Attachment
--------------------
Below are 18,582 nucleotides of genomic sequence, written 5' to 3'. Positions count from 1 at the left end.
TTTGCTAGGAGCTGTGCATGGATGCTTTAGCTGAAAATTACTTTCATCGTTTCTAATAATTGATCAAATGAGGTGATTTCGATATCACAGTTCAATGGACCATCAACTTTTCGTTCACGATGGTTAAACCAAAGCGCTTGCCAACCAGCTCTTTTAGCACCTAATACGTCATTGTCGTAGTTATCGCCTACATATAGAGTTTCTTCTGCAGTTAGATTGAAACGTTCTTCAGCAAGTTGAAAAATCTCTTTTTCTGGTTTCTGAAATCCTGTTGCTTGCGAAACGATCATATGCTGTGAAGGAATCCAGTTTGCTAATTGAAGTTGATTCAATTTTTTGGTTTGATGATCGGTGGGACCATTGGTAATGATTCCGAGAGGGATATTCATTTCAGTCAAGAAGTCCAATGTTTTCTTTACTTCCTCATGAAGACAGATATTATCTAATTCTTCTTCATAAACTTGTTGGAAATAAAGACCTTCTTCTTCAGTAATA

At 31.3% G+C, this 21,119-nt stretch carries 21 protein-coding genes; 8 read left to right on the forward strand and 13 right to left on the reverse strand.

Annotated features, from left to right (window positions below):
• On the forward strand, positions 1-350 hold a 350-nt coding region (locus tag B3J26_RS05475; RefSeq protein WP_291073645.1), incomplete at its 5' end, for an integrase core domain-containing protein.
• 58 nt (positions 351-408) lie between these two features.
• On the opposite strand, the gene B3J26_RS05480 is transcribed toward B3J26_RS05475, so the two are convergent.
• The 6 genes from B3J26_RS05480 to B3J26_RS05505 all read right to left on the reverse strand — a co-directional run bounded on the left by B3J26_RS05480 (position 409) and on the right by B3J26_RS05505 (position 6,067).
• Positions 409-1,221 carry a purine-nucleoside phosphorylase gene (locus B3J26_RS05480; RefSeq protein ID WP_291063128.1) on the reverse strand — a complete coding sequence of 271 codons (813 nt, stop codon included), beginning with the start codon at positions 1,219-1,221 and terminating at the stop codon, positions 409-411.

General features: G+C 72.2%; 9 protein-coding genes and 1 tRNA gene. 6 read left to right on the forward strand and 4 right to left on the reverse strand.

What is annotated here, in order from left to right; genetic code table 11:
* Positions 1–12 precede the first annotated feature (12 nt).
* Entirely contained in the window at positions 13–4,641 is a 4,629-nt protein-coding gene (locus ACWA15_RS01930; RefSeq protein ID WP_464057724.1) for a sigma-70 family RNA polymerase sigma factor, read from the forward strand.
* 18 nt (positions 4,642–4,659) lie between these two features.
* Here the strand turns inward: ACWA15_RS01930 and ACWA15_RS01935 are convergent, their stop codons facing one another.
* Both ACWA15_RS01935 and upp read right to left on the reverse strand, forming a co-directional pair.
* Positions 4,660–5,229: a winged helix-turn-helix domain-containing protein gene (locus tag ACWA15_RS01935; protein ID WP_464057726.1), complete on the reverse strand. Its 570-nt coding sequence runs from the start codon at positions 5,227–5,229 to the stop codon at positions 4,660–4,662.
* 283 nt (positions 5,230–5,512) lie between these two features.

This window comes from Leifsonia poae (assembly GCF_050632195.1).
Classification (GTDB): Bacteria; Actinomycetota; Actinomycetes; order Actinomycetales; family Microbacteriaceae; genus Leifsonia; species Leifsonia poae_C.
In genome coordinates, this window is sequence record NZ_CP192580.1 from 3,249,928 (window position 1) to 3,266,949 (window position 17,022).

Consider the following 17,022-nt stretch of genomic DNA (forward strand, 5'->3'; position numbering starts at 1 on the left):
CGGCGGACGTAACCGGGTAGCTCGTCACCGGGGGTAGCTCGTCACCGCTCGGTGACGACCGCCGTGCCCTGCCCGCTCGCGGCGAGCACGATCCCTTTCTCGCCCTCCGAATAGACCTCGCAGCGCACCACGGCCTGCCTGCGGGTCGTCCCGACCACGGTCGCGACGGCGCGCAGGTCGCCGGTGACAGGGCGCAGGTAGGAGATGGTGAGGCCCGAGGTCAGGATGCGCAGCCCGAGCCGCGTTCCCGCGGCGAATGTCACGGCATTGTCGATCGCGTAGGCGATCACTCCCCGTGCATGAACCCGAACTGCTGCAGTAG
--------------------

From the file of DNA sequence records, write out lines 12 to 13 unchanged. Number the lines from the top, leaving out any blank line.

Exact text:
* Positions 1–12 precede the first annotated feature (12 nt).
* Entirely contained in the window at positions 13–4,641 is a 4,629-nt protein-coding gene (locus ACWA15_RS01930; RefSeq protein ID WP_464057724.1) for a sigma-70 family RNA polymerase sigma factor, read from the forward strand.